Loyola students are calling for the university to cancel classes on Election Day Nov. 3 to provide students and faculty with more opportunity to vote.
The petition, started by Loyola sophomore Cecilia Acevedo on change.org, states canceling classes on Election Day would better allow students and faculty to express their political beliefs and might promote higher voter turnout.
The petition has 251 signatures as of Oct. 20.
Historically, voter turnout among young people has been lower than other age groups. During the 2018 midterm elections, voters ages 18-29 had the lowest turnout of any age group at 35.6 percent participation, compared to 66.1 percent of voters ages 65 and up participating in the election, according to the US Census Bureau.
Going back to the 2014 midterm election, 18-29-year-olds’ voter participation was less than 20 percent while voters ages 65 and up were just below 60 percent in participation.
Acevedo, a 19-year-old psychology major, told The Phoenix she created the petition to make students aware Election Day currently isn’t an off day and students may still have classes.
“I know that Loyola tried to make it a point that you should use your voice to promote political activism and activism in general,” Acevedo said. “I just thought, maybe if more people were aware that it wasn’t a school holiday, or they didn’t realize that they may have classes that conflict with going to go vote … it would bring more people aware of the situation.”
Election Day isn’t a federal holiday in the United States. However, Illinois passed a law in June designating Election Day a state holiday. This led to public universities in Illinois, such as University of Illinois at Chicago and Chicago State University, to cancel classes on Election Day. The law doesn’t mandate private universities, including Loyola, to close on the holiday.
DePaul University considered canceling classes at a faculty council meeting in September but the idea was voted down, The DePaulia, the school’s student newspaper, reported. Meanwhile, in Washington D.C., student efforts at American University led the school to cancel classes on Election Day starting this year, according to a change.org petition from students at the school.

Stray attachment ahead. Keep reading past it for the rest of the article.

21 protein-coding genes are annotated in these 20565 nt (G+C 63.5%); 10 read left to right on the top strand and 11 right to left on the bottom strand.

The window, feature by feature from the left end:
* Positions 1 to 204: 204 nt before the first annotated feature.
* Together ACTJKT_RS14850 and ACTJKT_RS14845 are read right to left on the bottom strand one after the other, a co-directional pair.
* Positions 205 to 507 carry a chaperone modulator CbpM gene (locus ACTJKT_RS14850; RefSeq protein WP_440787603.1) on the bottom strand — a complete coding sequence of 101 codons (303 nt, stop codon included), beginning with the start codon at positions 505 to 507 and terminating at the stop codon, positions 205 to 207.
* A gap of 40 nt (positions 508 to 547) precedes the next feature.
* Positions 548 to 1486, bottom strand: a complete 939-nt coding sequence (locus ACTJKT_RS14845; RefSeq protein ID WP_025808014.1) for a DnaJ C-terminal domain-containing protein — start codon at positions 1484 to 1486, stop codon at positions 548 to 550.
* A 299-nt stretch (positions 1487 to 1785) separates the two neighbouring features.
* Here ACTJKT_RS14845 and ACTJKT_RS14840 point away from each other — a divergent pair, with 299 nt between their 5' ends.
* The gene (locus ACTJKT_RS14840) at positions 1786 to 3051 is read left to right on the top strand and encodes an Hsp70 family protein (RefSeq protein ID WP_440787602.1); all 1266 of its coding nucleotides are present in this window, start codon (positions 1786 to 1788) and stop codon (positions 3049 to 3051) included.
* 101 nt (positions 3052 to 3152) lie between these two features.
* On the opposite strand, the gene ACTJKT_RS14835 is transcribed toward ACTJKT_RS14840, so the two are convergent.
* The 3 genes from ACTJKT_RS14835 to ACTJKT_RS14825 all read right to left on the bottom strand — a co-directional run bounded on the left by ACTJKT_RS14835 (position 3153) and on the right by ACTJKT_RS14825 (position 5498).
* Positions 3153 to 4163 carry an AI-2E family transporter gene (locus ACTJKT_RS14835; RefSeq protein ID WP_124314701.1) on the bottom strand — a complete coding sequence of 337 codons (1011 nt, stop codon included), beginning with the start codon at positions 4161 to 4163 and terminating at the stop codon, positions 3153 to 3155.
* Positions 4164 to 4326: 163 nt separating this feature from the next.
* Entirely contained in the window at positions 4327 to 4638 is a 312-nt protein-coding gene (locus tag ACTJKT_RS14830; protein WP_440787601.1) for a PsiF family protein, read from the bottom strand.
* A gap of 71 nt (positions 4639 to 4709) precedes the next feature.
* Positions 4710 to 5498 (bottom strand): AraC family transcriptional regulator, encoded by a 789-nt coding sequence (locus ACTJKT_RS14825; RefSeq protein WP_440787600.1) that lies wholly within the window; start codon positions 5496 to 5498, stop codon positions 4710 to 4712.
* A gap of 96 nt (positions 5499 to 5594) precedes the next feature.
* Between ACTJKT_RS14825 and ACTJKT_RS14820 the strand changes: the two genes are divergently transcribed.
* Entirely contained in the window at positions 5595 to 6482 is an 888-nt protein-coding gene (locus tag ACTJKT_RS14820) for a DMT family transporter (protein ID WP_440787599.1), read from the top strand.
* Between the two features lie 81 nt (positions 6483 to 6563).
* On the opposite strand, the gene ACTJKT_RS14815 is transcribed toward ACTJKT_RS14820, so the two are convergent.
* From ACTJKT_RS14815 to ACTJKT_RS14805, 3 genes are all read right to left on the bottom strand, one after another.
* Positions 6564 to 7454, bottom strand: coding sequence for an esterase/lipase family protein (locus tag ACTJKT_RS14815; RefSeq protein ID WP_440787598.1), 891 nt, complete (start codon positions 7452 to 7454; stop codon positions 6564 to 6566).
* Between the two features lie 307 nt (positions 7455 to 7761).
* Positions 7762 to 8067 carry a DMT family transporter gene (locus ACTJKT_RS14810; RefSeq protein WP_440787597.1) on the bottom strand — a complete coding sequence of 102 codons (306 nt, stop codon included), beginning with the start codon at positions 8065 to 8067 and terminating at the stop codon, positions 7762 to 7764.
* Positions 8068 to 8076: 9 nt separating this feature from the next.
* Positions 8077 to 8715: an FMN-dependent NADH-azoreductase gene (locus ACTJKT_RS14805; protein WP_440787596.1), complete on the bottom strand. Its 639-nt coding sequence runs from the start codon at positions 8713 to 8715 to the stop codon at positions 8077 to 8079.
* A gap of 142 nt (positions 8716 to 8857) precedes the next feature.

There are no university plans to cancel classes on Election Day, Loyola spokesperson Anna Shymanski Zach said in a statement emailed to The Phoenix. She said while the university appreciates the concern raised by students, students should have ample time to vote this year because of the opportunity to vote early or by mail.
“With so many voting options and methods available, all of which are outlined on our Loyola Votes website, we are confident that everyone in our community will have the opportunity to safely vote this year and make their voices heard,” Shymanski Zach said.
Due to the COVID-19 pandemic, there has been a greater focus on mail-in voting with over two million Illinois voters requesting mail-in ballots this year. In addition, early voting opened for registered voters in Chicago on Oct. 14, as The Phoenix previously reported, providing options to voters outside of Election Day.
Acevedo said she’s gotten a positive reception from friends and classmates over the petition. She said one of her classmates didn’t even realize they might not get a chance to vote because of their heavy Election Day class schedule until Acevedo brought it up. Even just making classes optional on Election Day might encourage students to vote, Acevedo said.
“I feel like giving someone the option where, ‘Oh, I can watch my lectures tomorrow, or I can watch them later on in the day,’ and letting them go out and vote would be better than just not at all,” Acevedo said.
Loyola’s School of Law, meanwhile, scheduled its fall break to coincide with Election Day. This schedule change was made last year at the request of students, Dean Michael Kaufman said in an email to The Phoenix. Kaufman said students wanted to have the day to use their skills to assist in voting efforts.
“To their credit, our students wanted their break around Election Day so that they could participate in voting activities and use their developing legal skills to protect the right to vote, including through poll watching, voter protection, canvassing, advocacy on behalf of voting rights, and litigation preventing and remedying voter suppression,” Kaufman said in the email.